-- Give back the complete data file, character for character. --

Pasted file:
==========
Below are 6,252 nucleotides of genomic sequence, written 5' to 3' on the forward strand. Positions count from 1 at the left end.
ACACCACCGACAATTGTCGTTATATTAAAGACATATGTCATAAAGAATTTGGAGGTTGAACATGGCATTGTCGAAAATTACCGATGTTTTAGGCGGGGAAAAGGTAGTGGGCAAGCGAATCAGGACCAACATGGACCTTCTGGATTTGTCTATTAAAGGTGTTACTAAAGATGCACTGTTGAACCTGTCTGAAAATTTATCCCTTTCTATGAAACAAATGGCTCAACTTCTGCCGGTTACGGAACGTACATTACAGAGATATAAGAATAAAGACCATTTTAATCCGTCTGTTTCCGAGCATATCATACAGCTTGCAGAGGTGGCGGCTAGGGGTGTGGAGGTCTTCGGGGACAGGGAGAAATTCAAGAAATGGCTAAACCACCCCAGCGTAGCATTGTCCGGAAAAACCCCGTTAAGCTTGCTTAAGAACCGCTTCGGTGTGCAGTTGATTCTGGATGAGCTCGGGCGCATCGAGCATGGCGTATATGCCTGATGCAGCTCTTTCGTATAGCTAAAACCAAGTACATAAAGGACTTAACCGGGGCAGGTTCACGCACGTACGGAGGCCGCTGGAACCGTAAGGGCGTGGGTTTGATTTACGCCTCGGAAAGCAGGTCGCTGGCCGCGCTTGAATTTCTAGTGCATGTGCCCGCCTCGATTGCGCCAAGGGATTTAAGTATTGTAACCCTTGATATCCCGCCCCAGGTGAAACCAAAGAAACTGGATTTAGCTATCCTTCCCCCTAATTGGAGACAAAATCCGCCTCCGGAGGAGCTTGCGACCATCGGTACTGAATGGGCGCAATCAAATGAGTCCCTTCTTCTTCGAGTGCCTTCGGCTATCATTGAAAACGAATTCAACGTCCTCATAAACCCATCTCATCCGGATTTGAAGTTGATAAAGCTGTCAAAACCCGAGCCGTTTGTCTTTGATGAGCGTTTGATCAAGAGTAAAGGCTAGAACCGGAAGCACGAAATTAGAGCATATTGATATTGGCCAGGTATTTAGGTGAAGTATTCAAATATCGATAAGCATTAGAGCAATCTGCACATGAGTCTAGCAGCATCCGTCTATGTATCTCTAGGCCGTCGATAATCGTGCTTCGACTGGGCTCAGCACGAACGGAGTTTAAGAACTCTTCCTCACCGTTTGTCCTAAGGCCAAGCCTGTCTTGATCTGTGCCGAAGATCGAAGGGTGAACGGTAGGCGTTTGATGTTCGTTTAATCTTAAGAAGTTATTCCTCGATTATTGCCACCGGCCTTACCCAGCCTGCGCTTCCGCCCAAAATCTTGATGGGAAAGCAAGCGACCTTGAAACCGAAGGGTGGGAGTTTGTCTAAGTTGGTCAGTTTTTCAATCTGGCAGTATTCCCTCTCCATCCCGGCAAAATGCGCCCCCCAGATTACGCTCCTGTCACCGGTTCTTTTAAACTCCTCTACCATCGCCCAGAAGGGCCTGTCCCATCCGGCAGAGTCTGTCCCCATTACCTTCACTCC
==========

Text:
Below are 6,252 nucleotides of genomic sequence, written 5' to 3' on the forward strand. Positions count from 1 at the left end.
ACACCACCGACAATTGTCGTTATATTAAAGACATATGTCATAAAGAATTTGGAGGTTGAACATGGCATTGTCGAAAATTACCGATGTTTTAGGCGGGGAAAAGGTAGTGGGCAAGCGAATCAGGACCAACATGGACCTTCTGGATTTGTCTATTAAAGGTGTTACTAAAGATGCACTGTTGAACCTGTCTGAAAATTTATCCCTTTCTATGAAACAAATGGCTCAACTTCTGCCGGTTACGGAACGTACATTACAGAGATATAAGAATAAAGACCATTTTAATCCGTCTGTTTCCGAGCATATCATACAGCTTGCAGAGGTGGCGGCTAGGGGTGTGGAGGTCTTCGGGGACAGGGAGAAATTCAAGAAATGGCTAAACCACCCCAGCGTAGCATTGTCCGGAAAAACCCCGTTAAGCTTGCTTAAGAACCGCTTCGGTGTGCAGTTGATTCTGGATGAGCTCGGGCGCATCGAGCATGGCGTATATGCCTGATGCAGCTCTTTCGTATAGCTAAAACCAAGTACATAAAGGACTTAACCGGGGCAGGTTCACGCACGTACGGAGGCCGCTGGAACCGTAAGGGCGTGGGTTTGATTTACGCCTCGGAAAGCAGGTCGCTGGCCGCGCTTGAATTTCTAGTGCATGTGCCCGCCTCGATTGCGCCAAGGGATTTAAGTATTGTAACCCTTGATATCCCGCCCCAGGTGAAACCAAAGAAACTGGATTTAGCTATCCTTCCCCCTAATTGGAGACAAAATCCGCCTCCGGAGGAGCTTGCGACCATCGGTACTGAATGGGCGCAATCAAATGAGTCCCTTCTTCTTCGAGTGCCTTCGGCTATCATTGAAAACGAATTCAACGTCCTCATAAACCCATCTCATCCGGATTTGAAGTTGATAAAGCTGTCAAAACCCGAGCCGTTTGTCTTTGATGAGCGTTTGATCAAGAGTAAAGGCTAGAACCGGAAGCACGAAATTAGAGCATATTGATATTGGCCAGGTATTTAGGTGAAGTATTCAAATATCGATAAGCATTAGAGCAATCTGCACATGAGTCTAGCAGCATCCGTCTATGTATCTCTAGGCCGTCGATAATCGTGCTTCGACTGGGCTCAGCACGAACGGAGTTTAAGAACTCTTCCTCACCGTTTGTCCTAAGGCCAAGCCTGTCTTGATCTGTGCCGAAGATCGAAGGGTGAACGGTAGGCGTTTGATGTTCGTTTAATCTTAAGAAGTTATTCCTCGATTATTGCCACCGGCCTTACCCAGCCTGCGCTTCCGCCCAAAATCTTGATGGGAAAGCAAGCGACCTTGAAACCGAAGGGTGGGAGTTTGTCTAAGTTGGTCAGTTTTTCAATCTGGCAGTATTCCCTCTCCATCCCGGCAAAATGCGCCCCCCAGATTACGCTCCTGTCACCGGTTCTTTTAAACTCCTCTACCATCGCCCAGAAGGGCCTGTCCCATCCGGCAGAGTCTGTCCCCATTACCTTCACTCC